A headline stolen blatantly from HH. But it seems rather applicable to the Institute of Physics. The Grauniad are still pushing them (go big G!) but the IOP are stonewalling: they won’t say who wrote their pap; but it seems one Peter Gill was involved.

In an apparent attempt to take the Irony Prize back from the gunmen of Caracas, the institute supplied a statement from an anonymous member of its science board, which said: “The institute should feel relaxed about the process by which it generated what is, anyway, a statement of the obvious.” It added: “The points [the submission] makes are ones which we continue to support, that science should be practised openly and in an unbiased way. However much we sympathise with the way in which CRU researchers have been confronted with hostile requests for information, we believe the case for openness remains just as strong.

I’ve added the bold myself, because the IOP somehow failed to link the two halves of their statement together. Ho ho.

The IOP fiasco refers.

Update:

* You can see PG here at… weatheraction! The Corbyn connection emerges, ha.
* A href=”http://www.belfasttelegraph.co.uk/opinion/letters/scientists-see-signs-of-global-cooling-14502380.html”>TERRI JACKSON (where does she fit into this; but she claims to be a “a scientist dealing in climate facts”) writes some tosh in the Belfast Torygraph (is it Tory, over there? I don’t know) whereupon one Peter F Gill pops up in the comments recommedning you google my article in IOP South Central Branch Newsletter April 2008) (and other tosh).
* Scary pic of TG here plus some of her views. Mmmm, sounds just like the sort of person you’d want.
* And (I’m getting lost in this crap; Eli or Frank please help me out) SPPI are now repackaging the IOP junk. Why? Can’t they think of their own junk?
* TG also makes the “650 list“, which is odd, because that says she is a “a physics teacher at Belfast Institute Further and Higher Education for 30 years”. Hold on, *that* is supposed to be a list of scientists. And her letter to the BT said she was a scientist. Could she be… stretching her credentials at all?
* An agenda item for EMG Committee meeting on 21 January 2004: Proposal: what steps can the EMGroup take to suggest how the IOP can become more pro-active in physics related energy matters. This vitally important matter has come from the useful discussions held by Peter King and Peter Gill with Professor Peter Main. (30 minutes).
* More waacko Gill stuff here.
* Deltoid picks up on this.

Comments

  1. #1 bob koepp
    2010/03/04

    Right. When there’s an inconsistency between what we profess and how we act we should have our noses rubbed in it. And we should be equal opportunity critics. Don’t see how this provides solace to the UEA folks, though, except insofar as misery loves company.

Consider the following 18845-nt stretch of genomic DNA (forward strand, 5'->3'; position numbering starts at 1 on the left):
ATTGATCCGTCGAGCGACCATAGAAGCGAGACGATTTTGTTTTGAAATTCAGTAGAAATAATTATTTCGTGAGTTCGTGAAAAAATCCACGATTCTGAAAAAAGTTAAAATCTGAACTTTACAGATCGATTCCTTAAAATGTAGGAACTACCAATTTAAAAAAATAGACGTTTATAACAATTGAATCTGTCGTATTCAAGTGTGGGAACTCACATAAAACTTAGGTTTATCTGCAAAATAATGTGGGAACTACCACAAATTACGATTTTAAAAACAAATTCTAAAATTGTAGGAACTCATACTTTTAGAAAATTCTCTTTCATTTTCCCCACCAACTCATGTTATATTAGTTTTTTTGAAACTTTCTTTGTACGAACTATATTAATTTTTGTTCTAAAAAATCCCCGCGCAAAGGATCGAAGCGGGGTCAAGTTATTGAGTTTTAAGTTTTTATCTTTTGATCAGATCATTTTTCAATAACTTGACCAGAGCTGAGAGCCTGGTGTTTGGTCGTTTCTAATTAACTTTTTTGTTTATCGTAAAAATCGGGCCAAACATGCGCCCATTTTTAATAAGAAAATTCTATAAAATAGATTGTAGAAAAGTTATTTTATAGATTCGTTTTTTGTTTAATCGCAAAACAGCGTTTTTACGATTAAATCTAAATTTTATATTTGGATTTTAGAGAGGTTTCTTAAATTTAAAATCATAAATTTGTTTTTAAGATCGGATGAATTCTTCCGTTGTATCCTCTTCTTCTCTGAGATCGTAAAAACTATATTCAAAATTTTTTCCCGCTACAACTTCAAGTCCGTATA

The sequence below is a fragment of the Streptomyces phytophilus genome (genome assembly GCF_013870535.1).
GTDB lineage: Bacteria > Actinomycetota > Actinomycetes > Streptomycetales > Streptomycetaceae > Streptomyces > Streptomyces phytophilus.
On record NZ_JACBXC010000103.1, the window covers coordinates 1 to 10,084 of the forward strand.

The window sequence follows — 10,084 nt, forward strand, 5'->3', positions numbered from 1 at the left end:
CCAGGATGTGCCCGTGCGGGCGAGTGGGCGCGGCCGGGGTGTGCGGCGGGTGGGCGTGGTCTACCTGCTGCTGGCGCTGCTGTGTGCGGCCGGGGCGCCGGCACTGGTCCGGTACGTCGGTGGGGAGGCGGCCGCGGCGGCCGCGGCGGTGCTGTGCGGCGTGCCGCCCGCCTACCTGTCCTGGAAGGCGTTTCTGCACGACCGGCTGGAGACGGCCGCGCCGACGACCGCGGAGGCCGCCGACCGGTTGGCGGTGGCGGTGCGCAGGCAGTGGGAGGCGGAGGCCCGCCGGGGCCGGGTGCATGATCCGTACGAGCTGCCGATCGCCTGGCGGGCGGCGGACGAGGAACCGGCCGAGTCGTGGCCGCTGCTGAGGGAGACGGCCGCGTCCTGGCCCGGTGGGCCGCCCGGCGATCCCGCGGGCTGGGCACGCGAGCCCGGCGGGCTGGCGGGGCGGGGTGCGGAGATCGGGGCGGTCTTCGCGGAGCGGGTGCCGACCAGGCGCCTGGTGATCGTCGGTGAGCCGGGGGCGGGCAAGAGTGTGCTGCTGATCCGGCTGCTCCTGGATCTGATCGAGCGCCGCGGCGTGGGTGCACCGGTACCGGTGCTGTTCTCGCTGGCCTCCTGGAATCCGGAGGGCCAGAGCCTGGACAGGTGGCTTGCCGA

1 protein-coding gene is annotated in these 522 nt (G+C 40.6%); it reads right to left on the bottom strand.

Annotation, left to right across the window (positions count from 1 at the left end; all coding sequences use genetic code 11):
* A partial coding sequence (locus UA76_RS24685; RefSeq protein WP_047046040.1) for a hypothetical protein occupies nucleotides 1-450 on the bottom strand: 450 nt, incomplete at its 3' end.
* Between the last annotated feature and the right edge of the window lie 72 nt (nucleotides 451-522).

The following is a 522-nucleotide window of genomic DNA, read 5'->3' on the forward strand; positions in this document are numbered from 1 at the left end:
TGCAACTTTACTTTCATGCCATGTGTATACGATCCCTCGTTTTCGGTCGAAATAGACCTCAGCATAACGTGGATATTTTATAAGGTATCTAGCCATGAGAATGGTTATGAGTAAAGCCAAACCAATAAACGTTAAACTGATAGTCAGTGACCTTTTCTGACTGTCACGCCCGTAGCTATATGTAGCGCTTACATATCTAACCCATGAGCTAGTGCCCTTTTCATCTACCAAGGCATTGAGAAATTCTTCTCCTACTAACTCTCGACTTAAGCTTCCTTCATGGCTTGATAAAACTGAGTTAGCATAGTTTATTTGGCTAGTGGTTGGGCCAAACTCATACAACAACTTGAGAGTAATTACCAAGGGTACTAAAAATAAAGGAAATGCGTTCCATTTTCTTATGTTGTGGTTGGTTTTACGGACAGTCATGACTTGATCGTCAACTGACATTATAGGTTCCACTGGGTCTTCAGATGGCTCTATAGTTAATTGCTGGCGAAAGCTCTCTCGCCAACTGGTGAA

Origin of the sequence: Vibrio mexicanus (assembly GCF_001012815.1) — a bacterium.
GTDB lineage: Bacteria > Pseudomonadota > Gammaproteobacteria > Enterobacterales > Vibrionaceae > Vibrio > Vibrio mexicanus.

2. #2 John Mashey
    2010/03/04

    Nice job, David Adam; it’s good to see someone in mainstream media able to do a good job.

    I presume you’re digging around more in:
    http://uk.linkedin.com/pub/peter-gill/12/45/202
    Since there is not only some other relevant history, but some strange gaps. I did note that the Energy Institute (with which he claims affiliation) is interesting.

    njp’s pointer to equivalent of:
    http://www.climatechangefraud.com/green-affected/5506-climate-fools-day-rallies-the-heretics
    was fun, especially with comments on Harrabin.

    Citing E-G Beck: amazing, one of the silliest ever.
    http://www.realclimate.org/wiki/index.php?title=E._G._Beck

  3. #3 Eli Rabett
    2010/03/04

    The IOP has some serious heavyweights (e.g. members of the Royal Society, etc.) They are not going to take being made to look like fools lightly.

  4. #4 pough
    2010/03/04

    “we believe the case for [the] openness [of others] remains just as strong”

    I fixed it for them.

  5. #5 Eamon
    2010/03/04

    If Peter F. Gill was the man behind the submission to the Commons Committee then the IoP need to retract their statements fast, as he states this on the 22nd of November last year:

    “When you get back from your most recent walkabout Mark try googling CRU and Phil Jones. Poor old CRU have been seriously hacked. The e-mails and other files are all over the Internet and include how to hide atmospheric cooling, how to deal with freedom of information requests and other stuff that I feel sure you will find of interest. All the best as always.”

    He also comments that it is ok to cherry-pick 1998 as a start year so as to claim global cooling at that page!

    Here Peter claims:

    “Carbon dioxide is a minor greenhouse gas. Its contribution to the greenhouse effect in the Earth’s atmosphere is small compared to that of major greenhouse gas which is water vapour. Most of the CO2 in the atmosphere arises naturally and the contribution by mankind is small in comparison with natural inputs.
    Water vapour is responsible for nearly all “greenhouse” global warming by absorption of certain frequencies of the infrared radiation emanating from the Earth’s surface. However water vapour is also responsible for clouds which can have warming or cooling effects not all of which are fully understood but that’s another story.”

    Later, in response to a comment by myself he suggests the IPCC has invented a new, longer CO2 residence time – and also fails to understand the importance of the short residence time of water vapour in the atmosphere.